The high prevalence of anemia in resource-constrained settings calls for easy-to-use, inexpensive screening tools. The Sanguina Smartphone App, an innovative tool for non-invasive hemoglobin estimation via color-sensitive, algorithm-based analysis of fingernail bed images, was validated in the United States. This study evaluates the performance of the App in a population with different socio-economic, ethnic, demographic and cultural composition in rural Bihar, India.
For 272 mainly adult patients of a private health centre, hemoglobin measurement with the App is compared with the gold standard laboratory blood analysis. For a second sample of 179 children attending pre-schools, hemoglobin measurement with the App is compared to the results of the HemoCue Hb 301, a point-of-care device using a small blood sample, serving as the reference standard for field-based settings.
The App reaches ±4.43 g/dl accuracy and 0.38 g/dl bias of comparator values in the clinic-based sample, and ±3.54 g/dl and 1.30 g/dl, respectively in the pre-school sample. After retraining the algorithm with the collected data, the validity of the upgraded version is retested showing an improved performance (accuracy of ±2.25 g/dl, bias of 0.25 g/dl), corresponding to the results of the original validation study from the United States.
The initial version of the App does not achieve the accuracy needed for diagnosis or screening. After retraining the algorithm, it achieves an accuracy sufficient for screening. The improved version with the potential for further adaptions is a promising easy-to-use, inexpensive screening tool for anemia in resource-constrained point-of-care settings.
Plain language summary
Hemoglobin is a protein in the blood that is required to move oxygen around the body. Anemia is a condition that occurs when levels of hemoglobin are too low. Anemia can lead to serious problems with the heart and lungs. This study assesses the accuracy of using a Smartphone App to measure hemoglobin levels by taking photos of a person’s nails in rural Bihar, India. Results from the App are compared with those obtained by measuring hemoglobin in blood samples. Initially, measurements of hemoglobin obtained using the App were inaccurate, however when the App was modified using data from some of the people in India, the App was more accurate. This study shows that the App can and should be adapted for use in different populations and can enable anemia to be diagnosed outside of hospitals and other healthcare settings.
Anemia still constitutes a serious global health problem. It is defined as low blood hemoglobin concentration (Hb), the main protein in erythrocytes. Its main function is to take up oxygen from the lungs and to deliver it to the tissues, as well as to transport carbon dioxide from the peripheral tissues back to the lungs. As of 2019, the prevalence of anemia in all age groups is estimated to be 22.8% globally1 and low- and middle-income countries (LMIC) account for 89% of all anemia-related disabilities2.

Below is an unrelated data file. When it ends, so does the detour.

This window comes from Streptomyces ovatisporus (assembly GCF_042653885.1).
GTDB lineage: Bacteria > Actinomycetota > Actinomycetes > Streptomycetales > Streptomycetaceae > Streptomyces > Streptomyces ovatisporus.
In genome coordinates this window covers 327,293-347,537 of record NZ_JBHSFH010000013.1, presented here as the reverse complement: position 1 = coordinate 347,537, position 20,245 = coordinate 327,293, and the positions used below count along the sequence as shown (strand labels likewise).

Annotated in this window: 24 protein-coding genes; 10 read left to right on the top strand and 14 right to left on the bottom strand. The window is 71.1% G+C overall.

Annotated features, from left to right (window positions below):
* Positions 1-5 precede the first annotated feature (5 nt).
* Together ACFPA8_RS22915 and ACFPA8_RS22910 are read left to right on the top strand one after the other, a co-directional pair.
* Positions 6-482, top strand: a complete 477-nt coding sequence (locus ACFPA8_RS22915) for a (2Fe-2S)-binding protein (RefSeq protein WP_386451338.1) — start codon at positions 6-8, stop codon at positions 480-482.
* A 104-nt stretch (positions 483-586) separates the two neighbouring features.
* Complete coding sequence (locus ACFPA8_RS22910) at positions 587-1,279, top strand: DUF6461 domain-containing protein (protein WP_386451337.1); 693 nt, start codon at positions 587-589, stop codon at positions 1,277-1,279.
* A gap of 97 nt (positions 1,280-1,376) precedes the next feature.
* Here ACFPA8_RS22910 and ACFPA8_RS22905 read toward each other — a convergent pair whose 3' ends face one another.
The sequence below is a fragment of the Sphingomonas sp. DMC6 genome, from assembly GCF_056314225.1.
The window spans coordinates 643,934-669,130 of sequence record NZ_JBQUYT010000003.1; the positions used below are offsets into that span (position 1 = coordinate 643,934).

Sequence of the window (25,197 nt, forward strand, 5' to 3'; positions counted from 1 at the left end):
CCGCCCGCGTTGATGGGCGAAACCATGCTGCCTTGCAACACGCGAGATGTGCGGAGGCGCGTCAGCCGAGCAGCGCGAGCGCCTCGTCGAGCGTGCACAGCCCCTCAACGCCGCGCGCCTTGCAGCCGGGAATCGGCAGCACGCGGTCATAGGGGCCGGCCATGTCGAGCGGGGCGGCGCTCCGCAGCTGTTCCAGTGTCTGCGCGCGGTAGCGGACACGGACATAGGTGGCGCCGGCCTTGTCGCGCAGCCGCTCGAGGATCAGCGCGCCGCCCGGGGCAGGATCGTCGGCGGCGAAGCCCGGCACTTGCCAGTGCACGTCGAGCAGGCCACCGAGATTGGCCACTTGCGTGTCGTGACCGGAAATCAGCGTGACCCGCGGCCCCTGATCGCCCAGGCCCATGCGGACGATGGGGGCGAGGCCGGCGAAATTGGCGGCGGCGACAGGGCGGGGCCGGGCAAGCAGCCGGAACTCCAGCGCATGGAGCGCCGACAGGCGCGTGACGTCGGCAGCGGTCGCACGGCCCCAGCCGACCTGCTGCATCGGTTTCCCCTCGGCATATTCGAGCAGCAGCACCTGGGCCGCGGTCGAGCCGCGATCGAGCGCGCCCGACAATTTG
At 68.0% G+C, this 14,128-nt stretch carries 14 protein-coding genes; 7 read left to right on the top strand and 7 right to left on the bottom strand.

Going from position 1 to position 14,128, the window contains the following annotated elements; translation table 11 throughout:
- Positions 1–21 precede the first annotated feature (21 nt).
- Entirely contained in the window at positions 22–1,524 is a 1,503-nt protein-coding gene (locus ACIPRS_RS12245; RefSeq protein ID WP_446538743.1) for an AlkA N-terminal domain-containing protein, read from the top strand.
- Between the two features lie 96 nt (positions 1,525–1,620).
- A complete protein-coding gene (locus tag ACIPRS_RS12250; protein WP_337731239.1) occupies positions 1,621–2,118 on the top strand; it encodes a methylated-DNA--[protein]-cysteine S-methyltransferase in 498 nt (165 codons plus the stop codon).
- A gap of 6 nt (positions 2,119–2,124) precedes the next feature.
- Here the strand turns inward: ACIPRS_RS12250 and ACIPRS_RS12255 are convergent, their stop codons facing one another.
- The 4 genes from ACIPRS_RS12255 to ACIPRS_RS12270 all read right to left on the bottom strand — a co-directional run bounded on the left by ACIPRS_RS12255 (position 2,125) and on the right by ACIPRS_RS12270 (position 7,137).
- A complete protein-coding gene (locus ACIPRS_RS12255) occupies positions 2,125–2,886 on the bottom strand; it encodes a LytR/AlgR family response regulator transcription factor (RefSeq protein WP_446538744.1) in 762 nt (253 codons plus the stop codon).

Anemia has multiple adverse effects on human health and a substantial impact on socioeconomic development, in both, the short and long term3,4. Moreover, anemia is associated with negative effects on children’s cognitive, motor and social-emotional development, which adversely affects school performance5. Anemia during pregnancy is linked to poor pregnancy and birth outcomes, including an increased risk of maternal and neonatal mortality6,7,8,9. Furthermore, higher susceptibility to infections as well as reduced work productivity have been found for all age groups. All these effects also translate into reduced income of affected people10,11. In 2019, anemia was responsible for 58.6 million years of life with disability1.
Screening measures are a first step in defeating anemia. However, especially in LMICs, progress in this regard has been too slow and is insufficient to date12. This is partly due to the lack of adequate tools for determining Hb outside clinical settings.
A variety of methods and devices are available for Hb determination. The current gold standard is performed via complete blood count (CBC), using automated hematology analyzers. Its material-, personnel-, cost- and time-intensive requirements, however, impair its use, especially in peripheral health centres. Point-of-care (POC) methods can be divided into invasive, e.g. HemoCue or WHO color scale, and non-invasive techniques, e.g. NBM-200™ (OrSense) or Masimo devices13,14,15,16. Invasive procedures expose medical staff to potentially infectious material and possibly cause pain and discomfort among patients, especially young children. This is where non-invasive techniques offer key advantages. The Sanguina Smartphone App has been proposed as an innovative tool, which showed promising results in a first study presented by Mannino and colleagues17. The authors compared Hb measurements via App with CBC as reference test in 100 patients in the United States and reported an accuracy of ±2.4 g/dl (95% limits of agreement) and a mean difference of 0.2 g/dl from the comparator, highlighting its potential for anemia screening purposes.